Arthur Dickinson Colburn, Jr.
The Woods Hole Oceanographic Institution announces with great sorrow the death December 20, 2003, of Arthur Dickinson Colburn, Jr. of Falmouth at Falmouth Hospital after a brief illness. He was 76.
Arthur Dickinson "Dick" Colburn was born June 24, 1927, in Boston and grew up in Walpole, MA. He attended Walpole schools and Tabor Academy, graduating in 1945. He served briefly in the US Navy from July 1945 to August 1946, then enrolled at Bowdoin College, where he received a bachelor's degree in liberal arts in 1950. Shortly after graduation from Bowdoin he enrolled at the Boyell School of Navigation in Boston, where he completed the Third Mate's course in 1950.
Dick Colburn joined the Institution staff in December 1950 as an ordinary seaman aboard the 142-foot ketch Atlantis, and spent the next 40 years working aboard various WHOI research vessels. During the early part of his long WHOI career Dick served aboard Research Vessel Atlantis and was soon promoted to able bodied seaman in 1951, to Second Mate in 1952, to First Mate in 1953 and to Captain in 1954. Dick Colburn was the last captain of the Atlantis, which was retired from the WHOI fleet in 1964 and sold to Argentina in 1966. After brief trips on Research Vessels Crawford, the new Atlantis II and Gosnold , Dick was assigned to Asterias as boat operator in June 1964. Although he served relief positions aboard Gosnold, Chain and Lulu through the late 1960s and early 1970s, Dick spent much of his later career working on coastal research and engineering projects aboard the Asterias.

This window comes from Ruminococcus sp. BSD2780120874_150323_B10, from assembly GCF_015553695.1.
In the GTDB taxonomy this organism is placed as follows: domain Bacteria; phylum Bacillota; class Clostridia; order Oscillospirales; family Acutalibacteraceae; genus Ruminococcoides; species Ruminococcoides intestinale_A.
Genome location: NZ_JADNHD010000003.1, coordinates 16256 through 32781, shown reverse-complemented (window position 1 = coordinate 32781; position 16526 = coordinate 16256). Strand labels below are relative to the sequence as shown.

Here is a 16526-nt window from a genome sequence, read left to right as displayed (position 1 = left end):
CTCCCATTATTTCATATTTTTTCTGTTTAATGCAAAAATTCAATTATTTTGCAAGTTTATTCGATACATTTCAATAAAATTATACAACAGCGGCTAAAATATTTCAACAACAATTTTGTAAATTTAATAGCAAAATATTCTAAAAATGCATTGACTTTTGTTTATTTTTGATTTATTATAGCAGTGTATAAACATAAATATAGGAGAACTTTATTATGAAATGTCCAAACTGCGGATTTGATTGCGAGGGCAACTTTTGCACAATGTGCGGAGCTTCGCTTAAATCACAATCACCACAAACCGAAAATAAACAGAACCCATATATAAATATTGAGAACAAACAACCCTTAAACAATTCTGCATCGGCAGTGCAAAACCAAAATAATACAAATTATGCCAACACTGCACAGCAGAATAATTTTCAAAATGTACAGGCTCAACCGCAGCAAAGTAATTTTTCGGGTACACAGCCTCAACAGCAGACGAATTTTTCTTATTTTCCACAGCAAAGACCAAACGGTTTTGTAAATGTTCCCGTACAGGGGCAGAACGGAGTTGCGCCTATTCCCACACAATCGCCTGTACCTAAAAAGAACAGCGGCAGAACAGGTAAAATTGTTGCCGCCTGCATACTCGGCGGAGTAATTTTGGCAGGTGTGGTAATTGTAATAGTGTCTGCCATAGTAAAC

A quiet individual, Dick loved the sea and had a special affection for Atlantis and Asterias , the Institution's first two research vessels. When the Atlantis was layed up in 1963 and later bought by Argentina, Dick sailed the vessel from an East Boston shipyard, where it was refurbished, to Woods Hole for the change of command and change of ownership ceremonies in 1966. He and many others watched from the dock as the ship sailed for Argentina and a new career as the rechristened El Austral.
Dick also sailed aboard the original 40-foot Asterias, which like Atlantis joined the WHOI fleet in 1931. When the first Asterias was retired in 1980, he took the helm of the new 46-foot Asterias and spent the next decade helping scientists, engineers and students conduct research and test equipment in coastal waters throughout New England and in Long Island Sound. He retired from the Institution in January 1990, but worked in casual status aboard Asterias from October 1991 to January 1997.
Survivors include his wife, Barbara (Atwood) Colburn, of Falmouth; one brother, Peter D. Colburn of Harpswell, ME; two sons, A.D. Colburn III and David N. Colburn, both of Falmouth; one daughter, Susan C. Nevler of Seattle, WA; four grandchildren, two nephews, and one cousin.
Funeral arrangements were private. Dick will be buried at sea in Casco Bay, Maine and off Cape Cod. A celebration of his life will be held next summer for family and friends.
In lieu of flowers, donations in Dick Coburn's memory may be made to the Visiting Nursing Association of Upper Cape Cod, Ter Heun Drive, Falmouth, MA 02540.